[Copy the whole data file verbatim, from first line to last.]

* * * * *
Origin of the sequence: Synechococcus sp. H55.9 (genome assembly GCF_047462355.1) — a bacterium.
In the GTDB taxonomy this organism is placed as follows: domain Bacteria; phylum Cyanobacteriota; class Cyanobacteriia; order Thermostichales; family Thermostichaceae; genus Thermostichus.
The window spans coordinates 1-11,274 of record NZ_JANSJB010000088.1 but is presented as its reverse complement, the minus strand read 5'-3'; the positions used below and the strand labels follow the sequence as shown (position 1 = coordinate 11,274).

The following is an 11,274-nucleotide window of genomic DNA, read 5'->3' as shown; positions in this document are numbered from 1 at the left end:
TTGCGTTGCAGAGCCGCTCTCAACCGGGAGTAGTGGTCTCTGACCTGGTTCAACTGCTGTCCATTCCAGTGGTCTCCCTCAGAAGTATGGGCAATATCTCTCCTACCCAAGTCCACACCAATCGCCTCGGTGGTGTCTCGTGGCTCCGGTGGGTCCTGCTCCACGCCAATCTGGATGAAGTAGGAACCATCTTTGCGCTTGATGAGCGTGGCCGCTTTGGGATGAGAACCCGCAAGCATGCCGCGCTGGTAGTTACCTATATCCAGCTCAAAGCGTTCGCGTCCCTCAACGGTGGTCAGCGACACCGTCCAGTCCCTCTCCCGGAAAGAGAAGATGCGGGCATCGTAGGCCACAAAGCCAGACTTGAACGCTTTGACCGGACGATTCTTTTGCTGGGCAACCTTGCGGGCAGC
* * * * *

Origin of the sequence: Synechococcus sp. H55.9 (genome assembly GCF_047462355.1) — a bacterium.
In the GTDB taxonomy this organism is placed as follows: domain Bacteria; phylum Cyanobacteriota; class Cyanobacteriia; order Thermostichales; family Thermostichaceae; genus Thermostichus.
The window spans coordinates 1-11,274 of record NZ_JANSJB010000088.1 but is presented as its reverse complement, the minus strand read 5'-3'; the positions used below and the strand labels follow the sequence as shown (position 1 = coordinate 11,274).

The following is an 11,274-nucleotide window of genomic DNA, read 5'->3' as shown; positions in this document are numbered from 1 at the left end:
TTGCGTTGCAGAGCCGCTCTCAACCGGGAGTAGTGGTCTCTGACCTGGTTCAACTGCTGTCCATTCCAGTGGTCTCCCTCAGAAGTATGGGCAATATCTCTCCTACCCAAGTCCACACCAATCGCCTCGGTGGTGTCTCGTGGCTCCGGTGGGTCCTGCTCCACGCCAATCTGGATGAAGTAGGAACCATCTTTGCGCTTGATGAGCGTGGCCGCTTTGGGATGAGAACCCGCAAGCATGCCGCGCTGGTAGTTACCTATATCCAGCTCAAAGCGTTCGCGTCCCTCAACGGTGGTCAGCGACACCGTCCAGTCCCTCTCCCGGAAAGAGAAGATGCGGGCATCGTAGGCCACAAAGCCAGACTTGAACGCTTTGACCGGACGATTCTTTTGCTGGGCAACCTTGCGGGCAGC